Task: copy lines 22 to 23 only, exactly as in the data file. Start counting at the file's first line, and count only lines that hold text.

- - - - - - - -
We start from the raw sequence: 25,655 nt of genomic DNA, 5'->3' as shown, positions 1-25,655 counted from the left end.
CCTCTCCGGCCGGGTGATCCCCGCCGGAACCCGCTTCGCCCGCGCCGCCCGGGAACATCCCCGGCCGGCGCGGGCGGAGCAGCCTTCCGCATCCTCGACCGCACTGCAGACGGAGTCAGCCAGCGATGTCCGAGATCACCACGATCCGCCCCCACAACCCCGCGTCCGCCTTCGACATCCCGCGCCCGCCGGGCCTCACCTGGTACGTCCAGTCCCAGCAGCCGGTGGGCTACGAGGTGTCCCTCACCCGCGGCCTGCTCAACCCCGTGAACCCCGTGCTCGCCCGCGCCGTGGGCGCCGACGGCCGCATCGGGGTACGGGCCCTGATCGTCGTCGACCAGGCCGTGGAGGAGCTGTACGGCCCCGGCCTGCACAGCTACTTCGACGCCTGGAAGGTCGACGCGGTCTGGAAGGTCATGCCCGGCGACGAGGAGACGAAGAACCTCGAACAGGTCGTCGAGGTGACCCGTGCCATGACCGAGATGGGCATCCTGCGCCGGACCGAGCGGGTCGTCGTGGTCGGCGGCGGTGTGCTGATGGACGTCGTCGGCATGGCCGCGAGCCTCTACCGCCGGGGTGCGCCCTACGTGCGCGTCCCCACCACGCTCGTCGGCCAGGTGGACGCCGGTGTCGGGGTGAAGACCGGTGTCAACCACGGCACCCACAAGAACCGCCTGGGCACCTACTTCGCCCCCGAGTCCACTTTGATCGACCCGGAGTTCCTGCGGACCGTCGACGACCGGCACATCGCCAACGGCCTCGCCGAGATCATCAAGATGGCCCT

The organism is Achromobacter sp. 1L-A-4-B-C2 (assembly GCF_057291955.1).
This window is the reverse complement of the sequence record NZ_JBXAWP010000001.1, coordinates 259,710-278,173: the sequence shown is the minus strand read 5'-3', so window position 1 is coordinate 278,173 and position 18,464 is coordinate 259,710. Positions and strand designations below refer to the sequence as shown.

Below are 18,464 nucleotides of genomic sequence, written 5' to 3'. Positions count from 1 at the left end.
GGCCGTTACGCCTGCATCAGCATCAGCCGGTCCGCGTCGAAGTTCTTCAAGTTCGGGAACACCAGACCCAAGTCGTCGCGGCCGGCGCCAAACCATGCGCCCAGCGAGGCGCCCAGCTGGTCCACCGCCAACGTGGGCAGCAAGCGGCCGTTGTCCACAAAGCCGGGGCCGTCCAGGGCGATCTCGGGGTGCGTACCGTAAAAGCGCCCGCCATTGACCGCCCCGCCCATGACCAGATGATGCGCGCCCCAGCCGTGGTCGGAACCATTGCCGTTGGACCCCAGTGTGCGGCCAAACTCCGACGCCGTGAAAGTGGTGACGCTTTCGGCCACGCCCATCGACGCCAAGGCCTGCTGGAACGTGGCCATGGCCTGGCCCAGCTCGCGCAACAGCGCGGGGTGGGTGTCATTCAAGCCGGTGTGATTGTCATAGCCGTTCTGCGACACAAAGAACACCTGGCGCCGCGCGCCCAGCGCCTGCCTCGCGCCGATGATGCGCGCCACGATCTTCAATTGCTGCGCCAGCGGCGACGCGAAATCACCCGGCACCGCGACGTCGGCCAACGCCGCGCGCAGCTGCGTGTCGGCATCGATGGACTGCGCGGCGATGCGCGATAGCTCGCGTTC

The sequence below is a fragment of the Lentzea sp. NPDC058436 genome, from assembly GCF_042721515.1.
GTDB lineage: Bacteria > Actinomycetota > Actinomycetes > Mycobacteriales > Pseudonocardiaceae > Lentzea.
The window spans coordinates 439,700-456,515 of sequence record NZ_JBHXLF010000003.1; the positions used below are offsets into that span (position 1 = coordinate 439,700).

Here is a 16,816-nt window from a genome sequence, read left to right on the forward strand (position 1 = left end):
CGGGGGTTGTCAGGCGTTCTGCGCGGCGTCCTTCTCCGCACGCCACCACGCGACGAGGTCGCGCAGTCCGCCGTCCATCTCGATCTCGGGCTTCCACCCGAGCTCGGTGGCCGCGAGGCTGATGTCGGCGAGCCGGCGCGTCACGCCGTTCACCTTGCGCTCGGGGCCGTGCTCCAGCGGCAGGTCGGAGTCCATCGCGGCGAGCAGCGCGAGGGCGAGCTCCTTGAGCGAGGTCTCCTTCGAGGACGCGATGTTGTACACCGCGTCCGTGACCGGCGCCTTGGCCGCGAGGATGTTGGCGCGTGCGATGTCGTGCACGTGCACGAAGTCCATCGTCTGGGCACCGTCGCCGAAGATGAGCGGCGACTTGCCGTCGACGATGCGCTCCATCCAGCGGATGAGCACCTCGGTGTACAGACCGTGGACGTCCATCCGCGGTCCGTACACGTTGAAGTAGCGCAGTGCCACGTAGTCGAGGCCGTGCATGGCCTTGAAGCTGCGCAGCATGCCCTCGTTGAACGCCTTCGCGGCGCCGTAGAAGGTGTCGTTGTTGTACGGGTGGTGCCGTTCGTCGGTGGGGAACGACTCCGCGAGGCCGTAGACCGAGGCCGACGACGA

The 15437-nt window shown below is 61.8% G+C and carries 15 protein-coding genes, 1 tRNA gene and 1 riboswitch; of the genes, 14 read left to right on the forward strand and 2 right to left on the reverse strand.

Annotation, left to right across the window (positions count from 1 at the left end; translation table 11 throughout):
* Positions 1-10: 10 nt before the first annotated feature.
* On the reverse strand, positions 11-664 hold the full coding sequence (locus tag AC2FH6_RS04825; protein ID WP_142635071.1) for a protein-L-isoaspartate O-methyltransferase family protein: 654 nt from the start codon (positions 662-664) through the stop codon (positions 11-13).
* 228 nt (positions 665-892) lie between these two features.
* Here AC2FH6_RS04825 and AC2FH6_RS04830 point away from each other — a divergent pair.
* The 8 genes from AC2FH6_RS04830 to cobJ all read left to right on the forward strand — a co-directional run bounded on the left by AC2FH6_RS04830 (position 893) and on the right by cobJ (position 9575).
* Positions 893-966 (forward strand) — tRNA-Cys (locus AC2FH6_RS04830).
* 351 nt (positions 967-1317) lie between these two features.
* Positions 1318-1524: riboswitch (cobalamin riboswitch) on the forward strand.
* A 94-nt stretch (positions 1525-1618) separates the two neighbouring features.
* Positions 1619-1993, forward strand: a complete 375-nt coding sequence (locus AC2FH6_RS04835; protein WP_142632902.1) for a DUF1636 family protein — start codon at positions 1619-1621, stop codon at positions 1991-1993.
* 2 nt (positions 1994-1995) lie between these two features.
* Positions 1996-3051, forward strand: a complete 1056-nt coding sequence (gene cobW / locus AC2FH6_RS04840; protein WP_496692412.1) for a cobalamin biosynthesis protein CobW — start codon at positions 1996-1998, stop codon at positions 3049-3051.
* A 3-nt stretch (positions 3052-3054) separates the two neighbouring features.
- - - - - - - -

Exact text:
* A 94-nt stretch (positions 1525-1618) separates the two neighbouring features.
* Positions 1619-1993, forward strand: a complete 375-nt coding sequence (locus AC2FH6_RS04835; protein WP_142632902.1) for a DUF1636 family protein — start codon at positions 1619-1621, stop codon at positions 1991-1993.